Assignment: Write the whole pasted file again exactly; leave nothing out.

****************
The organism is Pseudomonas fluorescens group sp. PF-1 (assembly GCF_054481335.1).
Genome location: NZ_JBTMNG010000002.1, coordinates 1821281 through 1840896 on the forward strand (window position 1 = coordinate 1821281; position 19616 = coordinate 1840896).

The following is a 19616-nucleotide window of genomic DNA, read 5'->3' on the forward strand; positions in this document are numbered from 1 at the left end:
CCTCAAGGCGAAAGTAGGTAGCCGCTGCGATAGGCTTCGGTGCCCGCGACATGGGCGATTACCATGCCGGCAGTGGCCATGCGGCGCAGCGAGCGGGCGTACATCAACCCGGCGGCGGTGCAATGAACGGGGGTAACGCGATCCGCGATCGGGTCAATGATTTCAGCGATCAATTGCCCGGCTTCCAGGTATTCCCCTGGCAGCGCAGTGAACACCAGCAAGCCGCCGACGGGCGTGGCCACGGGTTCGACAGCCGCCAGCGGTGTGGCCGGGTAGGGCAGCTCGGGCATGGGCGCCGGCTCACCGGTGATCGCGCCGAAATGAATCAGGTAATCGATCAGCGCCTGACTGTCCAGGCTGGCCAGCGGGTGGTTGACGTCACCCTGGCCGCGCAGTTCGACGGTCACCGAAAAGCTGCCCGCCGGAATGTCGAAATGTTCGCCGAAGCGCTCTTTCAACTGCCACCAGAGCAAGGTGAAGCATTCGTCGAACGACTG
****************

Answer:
The organism is Pseudomonas fluorescens group sp. PF-1 (assembly GCF_054481335.1).
Genome location: NZ_JBTMNG010000002.1, coordinates 1821281 through 1840896 on the forward strand (window position 1 = coordinate 1821281; position 19616 = coordinate 1840896).

The following is a 19616-nucleotide window of genomic DNA, read 5'->3' on the forward strand; positions in this document are numbered from 1 at the left end:
CCTCAAGGCGAAAGTAGGTAGCCGCTGCGATAGGCTTCGGTGCCCGCGACATGGGCGATTACCATGCCGGCAGTGGCCATGCGGCGCAGCGAGCGGGCGTACATCAACCCGGCGGCGGTGCAATGAACGGGGGTAACGCGATCCGCGATCGGGTCAATGATTTCAGCGATCAATTGCCCGGCTTCCAGGTATTCCCCTGGCAGCGCAGTGAACACCAGCAAGCCGCCGACGGGCGTGGCCACGGGTTCGACAGCCGCCAGCGGTGTGGCCGGGTAGGGCAGCTCGGGCATGGGCGCCGGCTCACCGGTGATCGCGCCGAAATGAATCAGGTAATCGATCAGCGCCTGACTGTCCAGGCTGGCCAGCGGGTGGTTGACGTCACCCTGGCCGCGCAGTTCGACGGTCACCGAAAAGCTGCCCGCCGGAATGTCGAAATGTTCGCCGAAGCGCTCTTTCAACTGCCACCAGAGCAAGGTGAAGCATTCGTCGAACGACTG